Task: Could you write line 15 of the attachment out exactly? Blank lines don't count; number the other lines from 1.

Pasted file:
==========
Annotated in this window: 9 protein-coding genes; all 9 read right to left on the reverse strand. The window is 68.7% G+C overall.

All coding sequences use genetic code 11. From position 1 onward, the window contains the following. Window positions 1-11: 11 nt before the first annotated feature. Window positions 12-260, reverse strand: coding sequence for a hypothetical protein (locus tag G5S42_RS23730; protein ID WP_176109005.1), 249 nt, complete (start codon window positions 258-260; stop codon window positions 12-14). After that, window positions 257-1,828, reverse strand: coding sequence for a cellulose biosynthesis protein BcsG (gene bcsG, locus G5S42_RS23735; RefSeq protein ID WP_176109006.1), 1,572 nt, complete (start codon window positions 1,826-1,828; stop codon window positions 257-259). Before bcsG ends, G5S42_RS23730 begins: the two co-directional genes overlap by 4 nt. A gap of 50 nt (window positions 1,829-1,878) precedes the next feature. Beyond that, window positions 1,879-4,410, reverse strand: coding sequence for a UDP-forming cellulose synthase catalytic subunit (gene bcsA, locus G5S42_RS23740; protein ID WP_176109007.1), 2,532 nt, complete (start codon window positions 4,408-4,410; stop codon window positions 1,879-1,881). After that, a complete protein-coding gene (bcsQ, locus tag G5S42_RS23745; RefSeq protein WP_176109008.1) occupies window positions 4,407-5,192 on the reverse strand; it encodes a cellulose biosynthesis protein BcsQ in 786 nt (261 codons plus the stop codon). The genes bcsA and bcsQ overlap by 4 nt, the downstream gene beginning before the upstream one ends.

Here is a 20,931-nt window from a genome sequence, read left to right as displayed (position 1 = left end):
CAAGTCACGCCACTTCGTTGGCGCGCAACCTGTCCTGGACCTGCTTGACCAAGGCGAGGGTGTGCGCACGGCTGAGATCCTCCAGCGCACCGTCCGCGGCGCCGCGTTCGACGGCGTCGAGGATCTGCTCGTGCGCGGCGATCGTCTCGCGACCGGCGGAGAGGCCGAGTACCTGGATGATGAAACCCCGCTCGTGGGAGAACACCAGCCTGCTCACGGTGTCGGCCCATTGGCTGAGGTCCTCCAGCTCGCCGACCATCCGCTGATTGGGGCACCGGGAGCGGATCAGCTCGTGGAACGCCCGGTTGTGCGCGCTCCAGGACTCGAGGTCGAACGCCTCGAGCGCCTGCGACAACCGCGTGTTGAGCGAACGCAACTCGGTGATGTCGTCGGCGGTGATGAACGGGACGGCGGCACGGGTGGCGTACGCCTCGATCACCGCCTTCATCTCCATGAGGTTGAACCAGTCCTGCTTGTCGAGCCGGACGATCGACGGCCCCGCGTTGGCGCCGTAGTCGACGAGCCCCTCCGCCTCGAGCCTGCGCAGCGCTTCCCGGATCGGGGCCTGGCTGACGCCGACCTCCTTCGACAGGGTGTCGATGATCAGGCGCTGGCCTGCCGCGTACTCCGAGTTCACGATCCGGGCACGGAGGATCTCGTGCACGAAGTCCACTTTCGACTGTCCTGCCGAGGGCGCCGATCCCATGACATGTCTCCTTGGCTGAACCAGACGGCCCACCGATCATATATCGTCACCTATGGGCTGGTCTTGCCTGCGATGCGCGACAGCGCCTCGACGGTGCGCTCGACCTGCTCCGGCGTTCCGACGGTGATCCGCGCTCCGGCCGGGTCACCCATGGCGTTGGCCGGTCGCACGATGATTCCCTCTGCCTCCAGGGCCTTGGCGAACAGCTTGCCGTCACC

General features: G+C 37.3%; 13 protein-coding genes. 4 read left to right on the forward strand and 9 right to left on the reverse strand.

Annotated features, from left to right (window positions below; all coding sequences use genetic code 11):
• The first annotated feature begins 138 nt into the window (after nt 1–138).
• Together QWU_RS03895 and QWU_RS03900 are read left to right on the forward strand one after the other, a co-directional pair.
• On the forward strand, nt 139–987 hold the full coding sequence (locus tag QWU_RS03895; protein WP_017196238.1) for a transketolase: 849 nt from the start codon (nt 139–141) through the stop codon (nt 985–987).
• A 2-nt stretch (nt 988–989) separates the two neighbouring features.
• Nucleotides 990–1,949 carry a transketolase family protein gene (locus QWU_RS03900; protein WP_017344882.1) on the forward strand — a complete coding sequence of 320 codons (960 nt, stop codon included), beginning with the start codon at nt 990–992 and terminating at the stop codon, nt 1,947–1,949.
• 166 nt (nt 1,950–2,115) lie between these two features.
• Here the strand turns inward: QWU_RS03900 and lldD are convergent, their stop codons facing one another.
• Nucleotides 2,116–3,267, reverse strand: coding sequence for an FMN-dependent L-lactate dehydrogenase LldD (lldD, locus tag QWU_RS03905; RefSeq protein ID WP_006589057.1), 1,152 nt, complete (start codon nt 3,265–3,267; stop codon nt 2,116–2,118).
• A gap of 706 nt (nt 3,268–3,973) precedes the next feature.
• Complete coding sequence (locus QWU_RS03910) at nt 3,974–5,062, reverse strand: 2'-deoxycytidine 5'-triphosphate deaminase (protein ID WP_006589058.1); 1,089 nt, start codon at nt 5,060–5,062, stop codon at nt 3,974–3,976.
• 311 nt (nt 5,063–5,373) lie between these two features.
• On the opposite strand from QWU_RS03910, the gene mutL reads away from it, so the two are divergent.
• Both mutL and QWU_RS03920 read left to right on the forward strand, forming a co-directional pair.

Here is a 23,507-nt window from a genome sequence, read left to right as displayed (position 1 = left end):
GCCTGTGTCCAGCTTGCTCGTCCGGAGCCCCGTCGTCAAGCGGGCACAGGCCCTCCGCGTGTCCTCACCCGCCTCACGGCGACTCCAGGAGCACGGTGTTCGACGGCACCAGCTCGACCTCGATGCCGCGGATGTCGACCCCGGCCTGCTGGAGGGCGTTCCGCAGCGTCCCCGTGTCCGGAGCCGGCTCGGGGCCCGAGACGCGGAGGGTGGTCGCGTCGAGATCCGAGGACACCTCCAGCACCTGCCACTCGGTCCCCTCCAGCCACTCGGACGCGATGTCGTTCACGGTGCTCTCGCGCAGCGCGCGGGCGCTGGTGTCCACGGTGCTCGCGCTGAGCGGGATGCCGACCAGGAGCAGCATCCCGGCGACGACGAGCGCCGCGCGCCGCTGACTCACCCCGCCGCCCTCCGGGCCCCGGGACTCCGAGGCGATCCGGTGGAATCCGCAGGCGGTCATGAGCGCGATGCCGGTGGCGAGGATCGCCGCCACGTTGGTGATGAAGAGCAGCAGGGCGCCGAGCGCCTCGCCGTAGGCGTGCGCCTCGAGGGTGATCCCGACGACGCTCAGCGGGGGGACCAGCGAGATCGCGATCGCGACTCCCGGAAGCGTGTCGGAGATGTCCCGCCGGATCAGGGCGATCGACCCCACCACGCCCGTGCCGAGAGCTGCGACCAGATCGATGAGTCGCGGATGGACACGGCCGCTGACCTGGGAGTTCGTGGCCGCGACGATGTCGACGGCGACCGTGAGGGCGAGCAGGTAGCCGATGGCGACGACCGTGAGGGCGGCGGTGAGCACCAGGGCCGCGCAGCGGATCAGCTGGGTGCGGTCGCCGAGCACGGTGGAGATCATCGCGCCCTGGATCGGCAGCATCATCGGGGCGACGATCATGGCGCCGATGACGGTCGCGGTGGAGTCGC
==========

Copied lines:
• A gap of 706 nt (nt 3,268–3,973) precedes the next feature.